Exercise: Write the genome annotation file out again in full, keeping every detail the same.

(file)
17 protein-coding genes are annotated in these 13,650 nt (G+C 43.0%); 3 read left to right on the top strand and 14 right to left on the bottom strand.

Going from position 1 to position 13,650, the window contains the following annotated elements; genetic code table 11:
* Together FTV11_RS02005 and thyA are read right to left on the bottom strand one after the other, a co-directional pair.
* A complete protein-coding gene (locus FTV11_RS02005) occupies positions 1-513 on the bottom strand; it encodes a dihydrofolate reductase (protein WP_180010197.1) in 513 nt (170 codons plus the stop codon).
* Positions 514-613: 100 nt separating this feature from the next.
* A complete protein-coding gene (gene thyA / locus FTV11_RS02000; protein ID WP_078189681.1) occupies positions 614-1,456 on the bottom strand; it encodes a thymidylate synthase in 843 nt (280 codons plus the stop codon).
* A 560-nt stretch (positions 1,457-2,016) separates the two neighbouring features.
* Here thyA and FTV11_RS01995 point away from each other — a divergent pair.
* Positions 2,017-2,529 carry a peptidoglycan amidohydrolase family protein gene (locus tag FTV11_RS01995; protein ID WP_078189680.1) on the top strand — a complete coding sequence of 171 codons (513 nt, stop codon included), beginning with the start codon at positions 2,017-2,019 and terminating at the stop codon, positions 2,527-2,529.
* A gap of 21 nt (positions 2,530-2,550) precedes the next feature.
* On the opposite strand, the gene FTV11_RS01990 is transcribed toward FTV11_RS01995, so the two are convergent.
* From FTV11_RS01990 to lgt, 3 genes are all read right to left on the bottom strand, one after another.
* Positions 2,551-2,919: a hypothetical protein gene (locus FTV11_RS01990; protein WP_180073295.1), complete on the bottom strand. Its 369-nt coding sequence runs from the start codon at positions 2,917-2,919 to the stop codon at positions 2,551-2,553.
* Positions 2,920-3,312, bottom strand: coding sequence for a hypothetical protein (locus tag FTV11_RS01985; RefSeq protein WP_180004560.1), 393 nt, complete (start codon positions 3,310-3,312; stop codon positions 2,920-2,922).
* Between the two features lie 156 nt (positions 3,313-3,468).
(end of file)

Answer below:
17 protein-coding genes are annotated in these 13,650 nt (G+C 43.0%); 3 read left to right on the top strand and 14 right to left on the bottom strand.

Going from position 1 to position 13,650, the window contains the following annotated elements; genetic code table 11:
* Together FTV11_RS02005 and thyA are read right to left on the bottom strand one after the other, a co-directional pair.
* A complete protein-coding gene (locus FTV11_RS02005) occupies positions 1-513 on the bottom strand; it encodes a dihydrofolate reductase (protein WP_180010197.1) in 513 nt (170 codons plus the stop codon).
* Positions 514-613: 100 nt separating this feature from the next.
* A complete protein-coding gene (gene thyA / locus FTV11_RS02000; protein ID WP_078189681.1) occupies positions 614-1,456 on the bottom strand; it encodes a thymidylate synthase in 843 nt (280 codons plus the stop codon).
* A 560-nt stretch (positions 1,457-2,016) separates the two neighbouring features.
* Here thyA and FTV11_RS01995 point away from each other — a divergent pair.
* Positions 2,017-2,529 carry a peptidoglycan amidohydrolase family protein gene (locus tag FTV11_RS01995; protein ID WP_078189680.1) on the top strand — a complete coding sequence of 171 codons (513 nt, stop codon included), beginning with the start codon at positions 2,017-2,019 and terminating at the stop codon, positions 2,527-2,529.
* A gap of 21 nt (positions 2,530-2,550) precedes the next feature.
* On the opposite strand, the gene FTV11_RS01990 is transcribed toward FTV11_RS01995, so the two are convergent.
* From FTV11_RS01990 to lgt, 3 genes are all read right to left on the bottom strand, one after another.
* Positions 2,551-2,919: a hypothetical protein gene (locus FTV11_RS01990; protein WP_180073295.1), complete on the bottom strand. Its 369-nt coding sequence runs from the start codon at positions 2,917-2,919 to the stop codon at positions 2,551-2,553.
* Positions 2,920-3,312, bottom strand: coding sequence for a hypothetical protein (locus tag FTV11_RS01985; RefSeq protein WP_180004560.1), 393 nt, complete (start codon positions 3,310-3,312; stop codon positions 2,920-2,922).
* Between the two features lie 156 nt (positions 3,313-3,468).